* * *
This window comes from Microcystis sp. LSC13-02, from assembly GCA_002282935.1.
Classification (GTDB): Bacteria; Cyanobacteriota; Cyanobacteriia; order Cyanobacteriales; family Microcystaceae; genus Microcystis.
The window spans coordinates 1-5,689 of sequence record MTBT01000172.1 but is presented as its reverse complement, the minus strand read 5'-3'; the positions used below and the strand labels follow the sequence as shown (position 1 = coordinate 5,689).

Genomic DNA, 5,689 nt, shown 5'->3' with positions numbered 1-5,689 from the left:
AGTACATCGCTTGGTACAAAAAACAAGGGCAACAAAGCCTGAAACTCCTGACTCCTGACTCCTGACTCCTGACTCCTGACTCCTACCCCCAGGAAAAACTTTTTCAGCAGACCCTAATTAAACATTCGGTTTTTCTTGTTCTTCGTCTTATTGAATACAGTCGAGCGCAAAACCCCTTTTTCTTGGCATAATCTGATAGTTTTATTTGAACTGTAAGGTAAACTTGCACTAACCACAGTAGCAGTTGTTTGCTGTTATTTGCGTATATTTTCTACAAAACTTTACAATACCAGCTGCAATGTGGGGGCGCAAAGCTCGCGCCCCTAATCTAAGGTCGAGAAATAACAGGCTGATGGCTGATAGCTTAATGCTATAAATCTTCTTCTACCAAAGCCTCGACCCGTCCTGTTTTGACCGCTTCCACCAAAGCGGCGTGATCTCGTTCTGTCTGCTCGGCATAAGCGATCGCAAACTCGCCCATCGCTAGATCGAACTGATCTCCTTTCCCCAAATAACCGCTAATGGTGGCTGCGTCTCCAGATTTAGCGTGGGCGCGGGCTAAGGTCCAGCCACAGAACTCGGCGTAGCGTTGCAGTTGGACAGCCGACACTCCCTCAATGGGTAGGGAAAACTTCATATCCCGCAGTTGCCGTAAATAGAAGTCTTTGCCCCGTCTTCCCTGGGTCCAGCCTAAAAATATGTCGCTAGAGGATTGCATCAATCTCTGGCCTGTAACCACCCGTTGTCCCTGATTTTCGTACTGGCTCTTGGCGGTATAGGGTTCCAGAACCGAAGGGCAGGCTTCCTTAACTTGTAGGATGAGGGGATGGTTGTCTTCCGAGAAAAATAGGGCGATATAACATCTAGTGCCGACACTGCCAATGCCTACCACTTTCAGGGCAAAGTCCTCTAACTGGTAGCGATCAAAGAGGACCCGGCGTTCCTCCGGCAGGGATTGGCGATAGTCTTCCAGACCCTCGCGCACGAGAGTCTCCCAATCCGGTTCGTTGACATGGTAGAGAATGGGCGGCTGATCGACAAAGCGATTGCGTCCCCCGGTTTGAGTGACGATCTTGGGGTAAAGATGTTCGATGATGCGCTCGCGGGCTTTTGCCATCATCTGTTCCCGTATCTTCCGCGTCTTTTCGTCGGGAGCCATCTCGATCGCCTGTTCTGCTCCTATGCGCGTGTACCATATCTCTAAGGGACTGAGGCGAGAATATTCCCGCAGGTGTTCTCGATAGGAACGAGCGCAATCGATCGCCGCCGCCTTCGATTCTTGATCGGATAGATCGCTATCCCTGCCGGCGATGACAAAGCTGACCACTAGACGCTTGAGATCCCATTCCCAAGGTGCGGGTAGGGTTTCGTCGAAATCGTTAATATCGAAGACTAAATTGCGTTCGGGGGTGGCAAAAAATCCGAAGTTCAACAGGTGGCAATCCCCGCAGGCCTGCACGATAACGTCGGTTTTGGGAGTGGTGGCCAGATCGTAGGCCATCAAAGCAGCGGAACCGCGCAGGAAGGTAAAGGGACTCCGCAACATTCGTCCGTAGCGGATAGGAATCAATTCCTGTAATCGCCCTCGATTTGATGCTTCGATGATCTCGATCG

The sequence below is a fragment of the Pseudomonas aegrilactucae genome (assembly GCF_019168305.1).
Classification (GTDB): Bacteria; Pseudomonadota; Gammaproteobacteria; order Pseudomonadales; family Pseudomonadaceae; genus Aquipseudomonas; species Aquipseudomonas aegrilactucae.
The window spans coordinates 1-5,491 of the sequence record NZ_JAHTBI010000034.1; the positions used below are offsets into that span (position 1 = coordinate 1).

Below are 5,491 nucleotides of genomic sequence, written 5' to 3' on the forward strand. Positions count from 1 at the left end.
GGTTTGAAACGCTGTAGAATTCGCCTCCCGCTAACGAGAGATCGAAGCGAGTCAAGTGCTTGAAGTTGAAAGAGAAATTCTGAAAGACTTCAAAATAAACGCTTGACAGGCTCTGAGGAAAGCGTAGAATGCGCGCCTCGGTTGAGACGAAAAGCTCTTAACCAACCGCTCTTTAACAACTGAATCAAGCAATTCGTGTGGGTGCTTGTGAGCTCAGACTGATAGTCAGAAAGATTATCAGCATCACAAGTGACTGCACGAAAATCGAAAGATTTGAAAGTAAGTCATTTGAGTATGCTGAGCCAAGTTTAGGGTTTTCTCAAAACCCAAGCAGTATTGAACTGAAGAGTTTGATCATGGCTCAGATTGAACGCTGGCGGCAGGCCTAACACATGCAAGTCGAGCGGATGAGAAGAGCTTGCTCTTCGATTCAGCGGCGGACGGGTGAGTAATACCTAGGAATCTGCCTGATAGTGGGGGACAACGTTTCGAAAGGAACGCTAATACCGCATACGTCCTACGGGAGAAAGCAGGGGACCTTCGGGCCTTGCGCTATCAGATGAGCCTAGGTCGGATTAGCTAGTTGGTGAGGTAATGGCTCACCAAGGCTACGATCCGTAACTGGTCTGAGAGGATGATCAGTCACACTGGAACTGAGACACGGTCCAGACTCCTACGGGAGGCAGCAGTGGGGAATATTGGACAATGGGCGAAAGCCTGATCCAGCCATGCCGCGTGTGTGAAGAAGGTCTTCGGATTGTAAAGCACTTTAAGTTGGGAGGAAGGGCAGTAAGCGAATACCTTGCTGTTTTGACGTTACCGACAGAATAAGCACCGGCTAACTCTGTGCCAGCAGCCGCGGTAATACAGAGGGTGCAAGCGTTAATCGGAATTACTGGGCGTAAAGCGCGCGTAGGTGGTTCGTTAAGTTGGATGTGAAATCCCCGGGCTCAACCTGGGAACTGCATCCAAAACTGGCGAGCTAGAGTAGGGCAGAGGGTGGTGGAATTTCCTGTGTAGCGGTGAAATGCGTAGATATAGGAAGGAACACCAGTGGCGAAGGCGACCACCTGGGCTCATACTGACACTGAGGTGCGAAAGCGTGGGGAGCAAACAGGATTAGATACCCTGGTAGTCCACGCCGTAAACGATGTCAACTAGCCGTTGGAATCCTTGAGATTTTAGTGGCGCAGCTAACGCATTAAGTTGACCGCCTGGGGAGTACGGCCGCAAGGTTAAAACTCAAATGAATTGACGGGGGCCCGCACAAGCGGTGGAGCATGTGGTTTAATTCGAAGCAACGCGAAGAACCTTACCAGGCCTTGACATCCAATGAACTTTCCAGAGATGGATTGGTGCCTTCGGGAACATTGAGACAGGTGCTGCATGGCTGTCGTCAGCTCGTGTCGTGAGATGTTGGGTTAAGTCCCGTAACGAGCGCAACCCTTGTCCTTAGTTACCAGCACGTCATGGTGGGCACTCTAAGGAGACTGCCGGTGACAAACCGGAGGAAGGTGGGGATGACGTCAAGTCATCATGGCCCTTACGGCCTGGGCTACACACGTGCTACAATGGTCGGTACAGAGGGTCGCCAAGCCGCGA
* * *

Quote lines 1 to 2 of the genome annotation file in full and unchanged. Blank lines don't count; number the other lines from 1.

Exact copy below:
This window comes from Microcystis sp. LSC13-02, from assembly GCA_002282935.1.
Classification (GTDB): Bacteria; Cyanobacteriota; Cyanobacteriia; order Cyanobacteriales; family Microcystaceae; genus Microcystis.